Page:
People enlisted in the military have the most stressful jobs in 2013, a report produced by has said.

Soldiers' lives are always at risk, but military officers, firefighters and pilots also are responsible for the well being of others. No task could score higher on the stress scale's metric than being responsible for other people's lives.

Travel, working in the public eye, physical demand and danger also are high for military personnel, who also face a growing challenge of finding work when their service time ends.

"Among civilian careers, firefighter and pilot have the highest stress rankings," says Tony Lee, publisher at CareerCast.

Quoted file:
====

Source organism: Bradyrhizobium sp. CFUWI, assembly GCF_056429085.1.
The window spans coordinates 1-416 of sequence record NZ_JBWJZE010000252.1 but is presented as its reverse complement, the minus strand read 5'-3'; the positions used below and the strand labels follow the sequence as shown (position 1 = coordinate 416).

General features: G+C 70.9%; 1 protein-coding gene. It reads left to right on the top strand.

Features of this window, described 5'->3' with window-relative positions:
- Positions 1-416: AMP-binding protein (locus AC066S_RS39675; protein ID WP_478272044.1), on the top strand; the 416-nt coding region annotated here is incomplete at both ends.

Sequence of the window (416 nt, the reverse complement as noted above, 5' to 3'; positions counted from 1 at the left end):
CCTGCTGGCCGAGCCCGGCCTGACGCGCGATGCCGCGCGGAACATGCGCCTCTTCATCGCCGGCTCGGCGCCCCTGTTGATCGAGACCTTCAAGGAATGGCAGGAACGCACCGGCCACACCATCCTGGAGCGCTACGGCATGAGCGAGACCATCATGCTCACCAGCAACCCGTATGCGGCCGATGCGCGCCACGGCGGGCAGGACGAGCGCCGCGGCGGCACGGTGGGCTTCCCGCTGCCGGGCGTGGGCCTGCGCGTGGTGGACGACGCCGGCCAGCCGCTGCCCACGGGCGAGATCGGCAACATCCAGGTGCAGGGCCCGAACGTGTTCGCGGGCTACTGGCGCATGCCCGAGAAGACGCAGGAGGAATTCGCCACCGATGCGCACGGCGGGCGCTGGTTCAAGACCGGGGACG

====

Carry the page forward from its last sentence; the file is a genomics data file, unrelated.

"Not everyone is cut out for a career that involves running into burning buildings and fighting forest fires, or handling an airliner in terrible weather," he added.

Although not a dangerous career, public relations executives need to be able to think and act quickly under stress. The profession lives in the public eye, and it's also one of the professions attracting the most college students, which makes landing and keeping a good job that much more difficult.

The criteria used by researchers to determine the most and least stressful jobs include 21 different job demands that invoke stress. Each demand was assigned a range of points, and a high score was given if the demand was a major part of the job, while fewer points were given if the demand wasn't normally required.